Published in The Seattle Times from May 12 to May 14, 2018

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Julie Ann Zeh Tompkins

Julie. Ann. Zeh. Tompkins. Four names when combined together equaled one amazing woman. Daughter of William Arthur Zeh and Dorothy Ann Vicik Zeh, she graced our presence on Nov.8, 1941, in Port Jefferson, New York. Julie was passionate about family, gardening, and music to name a few. A true and practicing believer of community service, she gave countless hours to many favorite organizations including the Kent Narrows Sail & Power Squadron, the Chesapeake Chapter Antique & Classic Boat Society, and the Queen Anne’s County Master Gardener program. Julie left us Feb. 19, 2018. She is survived by her husband Winfield Scott Tompkins III, daughters Holly Ann Tompkins and Robin Zeh Tompkins as well as her grandson Aidan Scott Conner, her sister Marjorie Zeh Goh, and brother William Arthur Zeh Jr.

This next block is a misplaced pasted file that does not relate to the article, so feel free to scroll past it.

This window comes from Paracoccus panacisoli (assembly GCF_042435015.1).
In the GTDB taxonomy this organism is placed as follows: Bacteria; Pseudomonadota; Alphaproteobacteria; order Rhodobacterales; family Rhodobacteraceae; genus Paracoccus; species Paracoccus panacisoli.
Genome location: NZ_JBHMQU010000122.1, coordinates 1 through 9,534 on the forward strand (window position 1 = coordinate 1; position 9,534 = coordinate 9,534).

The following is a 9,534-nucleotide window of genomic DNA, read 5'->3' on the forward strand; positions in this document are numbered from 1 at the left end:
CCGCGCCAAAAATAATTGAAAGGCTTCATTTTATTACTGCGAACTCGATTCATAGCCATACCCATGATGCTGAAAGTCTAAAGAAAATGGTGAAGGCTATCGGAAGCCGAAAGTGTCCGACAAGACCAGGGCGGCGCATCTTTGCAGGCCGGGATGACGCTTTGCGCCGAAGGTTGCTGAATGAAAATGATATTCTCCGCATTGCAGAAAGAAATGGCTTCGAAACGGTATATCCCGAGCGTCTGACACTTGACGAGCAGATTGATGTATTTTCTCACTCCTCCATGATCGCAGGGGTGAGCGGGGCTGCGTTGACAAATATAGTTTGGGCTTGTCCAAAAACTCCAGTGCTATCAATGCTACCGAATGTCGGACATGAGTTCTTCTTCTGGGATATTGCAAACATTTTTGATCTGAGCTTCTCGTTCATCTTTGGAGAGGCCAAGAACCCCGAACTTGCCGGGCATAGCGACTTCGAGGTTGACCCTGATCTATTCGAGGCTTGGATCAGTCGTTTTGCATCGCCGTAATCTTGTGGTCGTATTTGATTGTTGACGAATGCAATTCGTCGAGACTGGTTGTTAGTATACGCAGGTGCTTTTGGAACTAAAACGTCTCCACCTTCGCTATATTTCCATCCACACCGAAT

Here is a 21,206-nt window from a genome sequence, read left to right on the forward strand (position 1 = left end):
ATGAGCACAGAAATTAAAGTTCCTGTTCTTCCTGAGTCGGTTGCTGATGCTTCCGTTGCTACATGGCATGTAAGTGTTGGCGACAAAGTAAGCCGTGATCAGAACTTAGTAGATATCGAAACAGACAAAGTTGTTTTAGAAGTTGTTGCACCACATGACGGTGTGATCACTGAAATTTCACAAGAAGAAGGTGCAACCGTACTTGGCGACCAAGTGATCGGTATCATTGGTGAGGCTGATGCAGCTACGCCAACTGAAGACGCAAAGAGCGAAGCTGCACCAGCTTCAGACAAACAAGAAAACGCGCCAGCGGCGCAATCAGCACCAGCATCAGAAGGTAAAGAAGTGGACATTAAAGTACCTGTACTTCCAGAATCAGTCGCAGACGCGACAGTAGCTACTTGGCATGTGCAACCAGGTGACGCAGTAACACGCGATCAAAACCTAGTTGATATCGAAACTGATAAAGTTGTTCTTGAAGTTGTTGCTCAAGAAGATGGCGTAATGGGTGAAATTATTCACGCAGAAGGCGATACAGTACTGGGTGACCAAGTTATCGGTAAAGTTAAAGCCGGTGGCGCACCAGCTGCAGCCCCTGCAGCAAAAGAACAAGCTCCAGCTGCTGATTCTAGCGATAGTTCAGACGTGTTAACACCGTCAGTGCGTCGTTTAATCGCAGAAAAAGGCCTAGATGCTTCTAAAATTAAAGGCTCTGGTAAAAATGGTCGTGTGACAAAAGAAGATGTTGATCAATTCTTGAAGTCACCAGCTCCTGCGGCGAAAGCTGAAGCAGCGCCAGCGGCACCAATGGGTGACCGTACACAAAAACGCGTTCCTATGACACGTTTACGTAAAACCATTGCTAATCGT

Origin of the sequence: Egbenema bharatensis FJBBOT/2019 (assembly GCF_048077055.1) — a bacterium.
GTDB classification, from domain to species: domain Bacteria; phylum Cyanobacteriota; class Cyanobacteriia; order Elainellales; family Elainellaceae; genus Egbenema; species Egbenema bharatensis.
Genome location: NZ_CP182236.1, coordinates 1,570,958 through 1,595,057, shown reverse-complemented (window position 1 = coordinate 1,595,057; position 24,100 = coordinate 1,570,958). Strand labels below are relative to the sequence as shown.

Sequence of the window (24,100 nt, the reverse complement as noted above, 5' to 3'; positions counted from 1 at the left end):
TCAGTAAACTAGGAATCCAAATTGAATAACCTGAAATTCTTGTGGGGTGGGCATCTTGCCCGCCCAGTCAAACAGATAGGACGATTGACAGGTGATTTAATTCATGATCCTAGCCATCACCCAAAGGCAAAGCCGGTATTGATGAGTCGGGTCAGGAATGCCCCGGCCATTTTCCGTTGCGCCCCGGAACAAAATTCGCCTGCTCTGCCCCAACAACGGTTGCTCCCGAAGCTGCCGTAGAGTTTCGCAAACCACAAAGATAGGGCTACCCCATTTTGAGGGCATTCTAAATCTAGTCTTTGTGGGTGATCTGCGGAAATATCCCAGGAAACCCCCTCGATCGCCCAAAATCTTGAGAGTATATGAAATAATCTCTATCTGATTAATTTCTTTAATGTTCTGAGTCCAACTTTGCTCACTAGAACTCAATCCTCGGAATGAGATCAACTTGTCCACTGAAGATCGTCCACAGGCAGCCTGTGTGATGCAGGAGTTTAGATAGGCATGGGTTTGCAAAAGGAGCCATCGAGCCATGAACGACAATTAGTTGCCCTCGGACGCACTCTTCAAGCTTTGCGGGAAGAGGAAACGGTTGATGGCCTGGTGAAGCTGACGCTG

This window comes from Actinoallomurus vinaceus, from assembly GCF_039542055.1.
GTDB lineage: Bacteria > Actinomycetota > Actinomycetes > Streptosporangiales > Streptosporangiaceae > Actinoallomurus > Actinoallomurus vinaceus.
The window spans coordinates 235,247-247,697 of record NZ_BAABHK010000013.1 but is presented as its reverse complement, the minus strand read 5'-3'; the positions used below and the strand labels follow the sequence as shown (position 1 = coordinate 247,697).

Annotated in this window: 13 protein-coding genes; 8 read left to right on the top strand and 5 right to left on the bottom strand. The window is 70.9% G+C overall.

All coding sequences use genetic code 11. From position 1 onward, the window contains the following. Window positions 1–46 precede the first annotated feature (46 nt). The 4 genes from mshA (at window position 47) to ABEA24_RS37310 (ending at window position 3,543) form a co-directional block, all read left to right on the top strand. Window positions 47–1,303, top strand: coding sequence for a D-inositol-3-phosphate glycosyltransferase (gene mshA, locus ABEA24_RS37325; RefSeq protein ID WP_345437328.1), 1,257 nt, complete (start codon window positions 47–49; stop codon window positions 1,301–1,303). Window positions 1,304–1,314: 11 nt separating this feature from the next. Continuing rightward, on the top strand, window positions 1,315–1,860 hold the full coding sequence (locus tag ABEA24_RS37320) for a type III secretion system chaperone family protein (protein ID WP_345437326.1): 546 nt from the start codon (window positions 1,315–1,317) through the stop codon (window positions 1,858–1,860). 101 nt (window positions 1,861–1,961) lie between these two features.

In lieu of flowers, the family requests donations to the Georgetown University Hospital Fund a Fellow for Parkinson’s Program. Her memories live on at juliezehtompkins.com–Holly Ann Tompkins

Julie Ann Zeh Tompkins

Julie Ann Zeh Tompkins

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Lt/C Elie Cohen

Dr. Elie J. Cohen of Newport, Rhode Island, passed away unexpectedly on March 1, 2018, with his beloved wife of 56 years, Marcia, by his side in the Caribbean.

He was born in Cairo, Egypt, in 1931 as the first son of the late Joseph and Rachel Cohen. Elie graduated from the Ein Sham University in Cairo in 1955. He was inquisitive, intellectual and scored the top three spot for the entire country’s academic uniform exams. Although he loved his birth country, he left in 1959 with a sense of disappointment and frustration of the political climate. He pursued his medical career in the United States. He completed internships at Miriam Hospital in Providence, surgical residencies at RI Hospital and Washington Hospital Center in Washington, DC, and orthopedic residencies at both the University of Maryland Hospital and Kernan Hospital for Children in Baltimore, Maryland.